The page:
Gates to Goliath's city discovered
Archaeologists have uncovered the remains of a gate and fortifications of a city that Christian tradition says was home to Goliath.
According to biblical accounts, the giant killed by David in 1 Samuel 17 was from the Philistine city of Gath, central Israel. It is also where David fled to escape King Saul. Archaeologists have now unearthed its entrance, which they claim is among the largest ever found in the country.
Professor Aren Maeir of Bar-Ilan University is leading the investigation. He said it was "quite an astounding find".
In an email to Live Science, Maeir said: "We knew that Philistine Gath in the 10th to ninth century [BC] was a large city, perhaps the largest in the land at that time. These monumental fortifications stress how large and mighty this city was."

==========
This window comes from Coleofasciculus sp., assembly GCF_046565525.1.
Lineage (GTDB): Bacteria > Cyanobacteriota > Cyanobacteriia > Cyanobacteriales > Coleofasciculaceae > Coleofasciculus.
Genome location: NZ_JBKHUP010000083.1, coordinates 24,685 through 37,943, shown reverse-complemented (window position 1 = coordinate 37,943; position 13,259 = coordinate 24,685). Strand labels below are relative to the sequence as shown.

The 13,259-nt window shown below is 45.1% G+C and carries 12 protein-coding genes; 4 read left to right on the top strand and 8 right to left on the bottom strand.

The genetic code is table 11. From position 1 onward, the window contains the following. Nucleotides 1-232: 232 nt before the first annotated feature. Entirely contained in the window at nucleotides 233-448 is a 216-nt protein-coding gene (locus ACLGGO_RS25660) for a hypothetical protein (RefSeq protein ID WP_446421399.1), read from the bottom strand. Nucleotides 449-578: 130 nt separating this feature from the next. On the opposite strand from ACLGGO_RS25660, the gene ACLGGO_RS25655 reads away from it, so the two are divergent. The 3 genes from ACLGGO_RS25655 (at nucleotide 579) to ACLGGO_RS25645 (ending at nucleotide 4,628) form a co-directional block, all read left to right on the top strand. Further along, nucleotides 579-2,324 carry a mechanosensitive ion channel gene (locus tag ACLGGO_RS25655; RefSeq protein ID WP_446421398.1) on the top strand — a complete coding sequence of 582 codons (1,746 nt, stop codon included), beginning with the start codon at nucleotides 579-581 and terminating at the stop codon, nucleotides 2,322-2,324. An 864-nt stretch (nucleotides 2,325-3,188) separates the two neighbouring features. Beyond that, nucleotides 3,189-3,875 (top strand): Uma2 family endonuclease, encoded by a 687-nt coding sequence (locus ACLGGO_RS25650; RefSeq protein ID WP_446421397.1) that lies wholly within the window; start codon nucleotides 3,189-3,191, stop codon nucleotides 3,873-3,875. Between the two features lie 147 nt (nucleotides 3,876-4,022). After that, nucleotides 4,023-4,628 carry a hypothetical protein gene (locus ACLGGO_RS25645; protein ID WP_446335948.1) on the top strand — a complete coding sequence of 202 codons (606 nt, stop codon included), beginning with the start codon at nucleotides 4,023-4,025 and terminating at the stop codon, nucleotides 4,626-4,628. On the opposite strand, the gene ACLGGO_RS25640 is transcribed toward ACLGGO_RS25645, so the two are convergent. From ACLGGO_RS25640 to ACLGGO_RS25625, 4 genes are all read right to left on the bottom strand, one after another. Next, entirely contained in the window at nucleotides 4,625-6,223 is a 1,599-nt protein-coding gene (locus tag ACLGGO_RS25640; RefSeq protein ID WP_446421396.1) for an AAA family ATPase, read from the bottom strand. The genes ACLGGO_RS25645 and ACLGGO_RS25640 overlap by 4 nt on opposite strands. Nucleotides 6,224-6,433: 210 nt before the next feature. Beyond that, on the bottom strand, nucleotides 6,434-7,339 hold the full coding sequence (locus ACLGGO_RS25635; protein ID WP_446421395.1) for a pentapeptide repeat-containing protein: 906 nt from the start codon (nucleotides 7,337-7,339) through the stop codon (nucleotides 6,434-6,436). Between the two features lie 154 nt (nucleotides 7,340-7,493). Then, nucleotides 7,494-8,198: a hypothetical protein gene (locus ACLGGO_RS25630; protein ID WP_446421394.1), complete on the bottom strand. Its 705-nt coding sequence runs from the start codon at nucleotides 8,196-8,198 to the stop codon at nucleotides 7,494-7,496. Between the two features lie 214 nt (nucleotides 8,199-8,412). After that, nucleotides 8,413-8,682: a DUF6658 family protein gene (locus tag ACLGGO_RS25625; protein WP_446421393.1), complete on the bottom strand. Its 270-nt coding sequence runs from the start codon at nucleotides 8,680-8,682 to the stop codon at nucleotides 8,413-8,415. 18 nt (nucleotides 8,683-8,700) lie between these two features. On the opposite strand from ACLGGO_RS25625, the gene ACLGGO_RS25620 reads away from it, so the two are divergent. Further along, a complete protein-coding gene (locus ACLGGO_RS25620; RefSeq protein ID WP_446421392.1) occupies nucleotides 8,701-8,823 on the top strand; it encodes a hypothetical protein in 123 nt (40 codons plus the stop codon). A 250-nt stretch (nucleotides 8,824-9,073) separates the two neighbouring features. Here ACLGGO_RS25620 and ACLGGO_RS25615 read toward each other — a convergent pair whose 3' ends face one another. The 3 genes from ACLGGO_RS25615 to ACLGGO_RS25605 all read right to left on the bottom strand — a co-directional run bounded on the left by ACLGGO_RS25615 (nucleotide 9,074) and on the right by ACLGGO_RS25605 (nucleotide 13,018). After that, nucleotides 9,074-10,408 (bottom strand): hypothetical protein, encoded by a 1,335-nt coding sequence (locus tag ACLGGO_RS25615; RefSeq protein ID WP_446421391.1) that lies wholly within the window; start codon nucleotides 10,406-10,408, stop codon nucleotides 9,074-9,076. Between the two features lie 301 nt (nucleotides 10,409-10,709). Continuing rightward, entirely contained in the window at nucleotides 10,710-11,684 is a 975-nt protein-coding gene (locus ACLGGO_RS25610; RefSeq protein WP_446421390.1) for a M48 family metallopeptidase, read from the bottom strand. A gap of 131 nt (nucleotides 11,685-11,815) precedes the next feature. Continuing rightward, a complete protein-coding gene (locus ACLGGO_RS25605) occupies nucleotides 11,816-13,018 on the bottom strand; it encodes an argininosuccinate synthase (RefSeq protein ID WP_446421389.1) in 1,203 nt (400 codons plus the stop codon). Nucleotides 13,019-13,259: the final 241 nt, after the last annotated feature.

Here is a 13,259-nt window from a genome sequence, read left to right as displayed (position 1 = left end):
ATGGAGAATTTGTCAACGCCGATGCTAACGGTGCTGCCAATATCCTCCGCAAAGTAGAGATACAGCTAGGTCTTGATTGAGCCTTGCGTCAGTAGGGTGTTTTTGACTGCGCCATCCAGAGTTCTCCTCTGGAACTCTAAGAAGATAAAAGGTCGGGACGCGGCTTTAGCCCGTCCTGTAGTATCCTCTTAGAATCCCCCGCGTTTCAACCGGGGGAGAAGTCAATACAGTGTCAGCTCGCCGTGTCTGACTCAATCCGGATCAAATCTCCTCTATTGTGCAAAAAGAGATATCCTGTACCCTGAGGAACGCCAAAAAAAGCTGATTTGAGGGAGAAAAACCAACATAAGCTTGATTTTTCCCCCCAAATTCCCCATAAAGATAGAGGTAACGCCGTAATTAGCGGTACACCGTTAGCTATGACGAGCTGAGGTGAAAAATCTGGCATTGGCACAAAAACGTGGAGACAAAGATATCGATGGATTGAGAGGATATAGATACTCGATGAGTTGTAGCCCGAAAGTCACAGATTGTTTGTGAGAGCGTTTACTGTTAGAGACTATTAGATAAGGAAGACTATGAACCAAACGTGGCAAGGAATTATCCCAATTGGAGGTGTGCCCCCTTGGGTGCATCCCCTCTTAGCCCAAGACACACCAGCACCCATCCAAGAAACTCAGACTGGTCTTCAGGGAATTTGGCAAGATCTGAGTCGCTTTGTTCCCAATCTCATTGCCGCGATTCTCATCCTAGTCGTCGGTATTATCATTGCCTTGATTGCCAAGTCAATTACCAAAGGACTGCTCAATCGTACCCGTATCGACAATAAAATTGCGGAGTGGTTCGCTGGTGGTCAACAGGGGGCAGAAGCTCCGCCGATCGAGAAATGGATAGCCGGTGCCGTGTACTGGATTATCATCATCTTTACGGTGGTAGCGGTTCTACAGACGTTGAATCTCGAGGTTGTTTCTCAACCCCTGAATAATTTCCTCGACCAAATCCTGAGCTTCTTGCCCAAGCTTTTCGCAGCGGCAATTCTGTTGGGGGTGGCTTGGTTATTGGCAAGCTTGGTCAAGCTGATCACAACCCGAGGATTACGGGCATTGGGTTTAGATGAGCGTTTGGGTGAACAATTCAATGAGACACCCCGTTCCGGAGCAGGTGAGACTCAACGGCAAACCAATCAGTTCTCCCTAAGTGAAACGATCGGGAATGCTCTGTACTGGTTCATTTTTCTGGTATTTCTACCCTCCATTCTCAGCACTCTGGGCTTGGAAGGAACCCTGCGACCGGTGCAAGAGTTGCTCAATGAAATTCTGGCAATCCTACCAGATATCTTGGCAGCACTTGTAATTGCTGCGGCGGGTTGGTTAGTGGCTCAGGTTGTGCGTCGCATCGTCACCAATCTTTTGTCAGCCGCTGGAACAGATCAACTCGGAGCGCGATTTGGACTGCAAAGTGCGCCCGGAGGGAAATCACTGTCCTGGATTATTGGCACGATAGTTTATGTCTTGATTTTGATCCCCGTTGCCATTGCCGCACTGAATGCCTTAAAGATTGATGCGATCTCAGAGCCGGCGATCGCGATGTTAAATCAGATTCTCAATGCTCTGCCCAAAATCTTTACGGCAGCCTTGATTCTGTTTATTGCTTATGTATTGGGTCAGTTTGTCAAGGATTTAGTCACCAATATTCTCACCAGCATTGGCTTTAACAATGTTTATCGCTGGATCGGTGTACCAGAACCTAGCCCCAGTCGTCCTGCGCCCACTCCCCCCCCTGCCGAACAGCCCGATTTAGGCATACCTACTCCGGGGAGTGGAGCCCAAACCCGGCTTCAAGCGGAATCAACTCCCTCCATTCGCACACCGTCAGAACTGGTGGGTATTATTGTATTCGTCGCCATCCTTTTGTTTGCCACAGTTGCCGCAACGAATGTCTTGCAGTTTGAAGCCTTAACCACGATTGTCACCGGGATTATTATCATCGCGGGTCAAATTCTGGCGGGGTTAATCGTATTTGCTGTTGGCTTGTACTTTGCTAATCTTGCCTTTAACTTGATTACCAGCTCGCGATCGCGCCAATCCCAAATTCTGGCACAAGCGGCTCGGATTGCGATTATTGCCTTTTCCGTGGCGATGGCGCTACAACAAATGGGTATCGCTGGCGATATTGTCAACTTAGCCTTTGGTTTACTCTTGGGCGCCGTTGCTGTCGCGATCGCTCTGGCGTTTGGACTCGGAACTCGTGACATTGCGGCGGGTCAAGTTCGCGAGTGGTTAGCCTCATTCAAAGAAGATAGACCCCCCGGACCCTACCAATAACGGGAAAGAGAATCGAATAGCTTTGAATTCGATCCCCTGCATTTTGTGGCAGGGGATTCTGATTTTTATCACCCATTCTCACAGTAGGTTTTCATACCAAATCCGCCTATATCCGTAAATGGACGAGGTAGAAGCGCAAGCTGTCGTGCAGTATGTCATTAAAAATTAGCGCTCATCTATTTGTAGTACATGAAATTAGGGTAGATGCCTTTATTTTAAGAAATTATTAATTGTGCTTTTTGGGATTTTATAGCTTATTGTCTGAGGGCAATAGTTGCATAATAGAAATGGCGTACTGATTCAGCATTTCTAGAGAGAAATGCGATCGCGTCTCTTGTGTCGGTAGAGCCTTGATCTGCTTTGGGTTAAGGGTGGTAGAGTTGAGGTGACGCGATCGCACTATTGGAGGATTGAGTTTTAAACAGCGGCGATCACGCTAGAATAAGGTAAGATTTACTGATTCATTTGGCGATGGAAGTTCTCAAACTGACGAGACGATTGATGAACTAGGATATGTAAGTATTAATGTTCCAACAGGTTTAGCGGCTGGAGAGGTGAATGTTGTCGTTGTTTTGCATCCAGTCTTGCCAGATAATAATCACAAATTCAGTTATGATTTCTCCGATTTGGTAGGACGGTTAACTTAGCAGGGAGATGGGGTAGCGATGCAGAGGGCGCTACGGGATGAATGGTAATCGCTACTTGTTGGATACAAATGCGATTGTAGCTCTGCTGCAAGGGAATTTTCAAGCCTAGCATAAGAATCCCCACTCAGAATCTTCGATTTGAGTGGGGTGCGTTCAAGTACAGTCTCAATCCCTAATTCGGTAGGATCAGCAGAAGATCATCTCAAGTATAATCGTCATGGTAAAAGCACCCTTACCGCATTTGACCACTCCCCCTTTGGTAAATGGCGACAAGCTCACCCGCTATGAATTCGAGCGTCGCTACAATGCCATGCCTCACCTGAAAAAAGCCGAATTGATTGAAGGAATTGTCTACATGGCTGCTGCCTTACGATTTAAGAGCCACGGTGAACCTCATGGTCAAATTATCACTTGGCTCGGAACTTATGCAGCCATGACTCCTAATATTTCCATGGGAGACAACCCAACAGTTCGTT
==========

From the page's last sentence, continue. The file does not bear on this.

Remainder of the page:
The site has been subject to excavation since 1899, but Maeir believes his team's latest finding provides new evidence of Gath's significant status and influence. The city is believed to have been destroyed in the late ninth century BC. According to 2 Kings, it was captured and conquered by the king of Aram-Damascus.
Maeir's team have also found evidence of a huge earthquake in eighth century BC, which could be that mentioned in the book of Amos. Other findings include the earliest decipherable Philistine inscription, a Philistine temple and pottery.